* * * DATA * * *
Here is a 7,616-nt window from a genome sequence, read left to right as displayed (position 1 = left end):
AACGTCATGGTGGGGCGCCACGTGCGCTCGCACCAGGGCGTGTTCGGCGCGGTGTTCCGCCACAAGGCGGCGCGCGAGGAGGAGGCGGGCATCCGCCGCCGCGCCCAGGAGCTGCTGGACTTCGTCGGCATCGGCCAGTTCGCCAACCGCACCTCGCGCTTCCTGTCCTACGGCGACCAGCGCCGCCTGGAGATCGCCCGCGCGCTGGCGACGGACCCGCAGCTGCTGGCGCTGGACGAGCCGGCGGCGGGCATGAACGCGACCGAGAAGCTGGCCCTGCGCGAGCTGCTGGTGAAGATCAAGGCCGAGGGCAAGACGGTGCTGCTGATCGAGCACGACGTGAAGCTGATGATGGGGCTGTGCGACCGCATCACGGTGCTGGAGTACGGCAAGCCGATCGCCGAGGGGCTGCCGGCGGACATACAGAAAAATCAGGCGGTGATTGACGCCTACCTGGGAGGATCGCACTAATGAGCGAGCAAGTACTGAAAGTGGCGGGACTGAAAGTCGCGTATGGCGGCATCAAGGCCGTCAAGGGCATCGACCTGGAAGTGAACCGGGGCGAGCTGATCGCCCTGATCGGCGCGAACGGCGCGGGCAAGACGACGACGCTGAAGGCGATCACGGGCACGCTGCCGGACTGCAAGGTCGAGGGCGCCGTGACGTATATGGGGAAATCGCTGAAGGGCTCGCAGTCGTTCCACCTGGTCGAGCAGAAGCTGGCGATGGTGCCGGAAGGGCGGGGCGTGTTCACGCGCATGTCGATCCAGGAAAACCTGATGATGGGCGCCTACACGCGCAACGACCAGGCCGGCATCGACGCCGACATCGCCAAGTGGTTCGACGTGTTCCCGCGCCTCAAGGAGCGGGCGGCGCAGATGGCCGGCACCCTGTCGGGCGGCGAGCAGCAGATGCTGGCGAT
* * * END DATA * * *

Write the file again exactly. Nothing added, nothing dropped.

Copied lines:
Here is a 7,616-nt window from a genome sequence, read left to right as displayed (position 1 = left end):
AACGTCATGGTGGGGCGCCACGTGCGCTCGCACCAGGGCGTGTTCGGCGCGGTGTTCCGCCACAAGGCGGCGCGCGAGGAGGAGGCGGGCATCCGCCGCCGCGCCCAGGAGCTGCTGGACTTCGTCGGCATCGGCCAGTTCGCCAACCGCACCTCGCGCTTCCTGTCCTACGGCGACCAGCGCCGCCTGGAGATCGCCCGCGCGCTGGCGACGGACCCGCAGCTGCTGGCGCTGGACGAGCCGGCGGCGGGCATGAACGCGACCGAGAAGCTGGCCCTGCGCGAGCTGCTGGTGAAGATCAAGGCCGAGGGCAAGACGGTGCTGCTGATCGAGCACGACGTGAAGCTGATGATGGGGCTGTGCGACCGCATCACGGTGCTGGAGTACGGCAAGCCGATCGCCGAGGGGCTGCCGGCGGACATACAGAAAAATCAGGCGGTGATTGACGCCTACCTGGGAGGATCGCACTAATGAGCGAGCAAGTACTGAAAGTGGCGGGACTGAAAGTCGCGTATGGCGGCATCAAGGCCGTCAAGGGCATCGACCTGGAAGTGAACCGGGGCGAGCTGATCGCCCTGATCGGCGCGAACGGCGCGGGCAAGACGACGACGCTGAAGGCGATCACGGGCACGCTGCCGGACTGCAAGGTCGAGGGCGCCGTGACGTATATGGGGAAATCGCTGAAGGGCTCGCAGTCGTTCCACCTGGTCGAGCAGAAGCTGGCGATGGTGCCGGAAGGGCGGGGCGTGTTCACGCGCATGTCGATCCAGGAAAACCTGATGATGGGCGCCTACACGCGCAACGACCAGGCCGGCATCGACGCCGACATCGCCAAGTGGTTCGACGTGTTCCCGCGCCTCAAGGAGCGGGCGGCGCAGATGGCCGGCACCCTGTCGGGCGGCGAGCAGCAGATGCTGGCGAT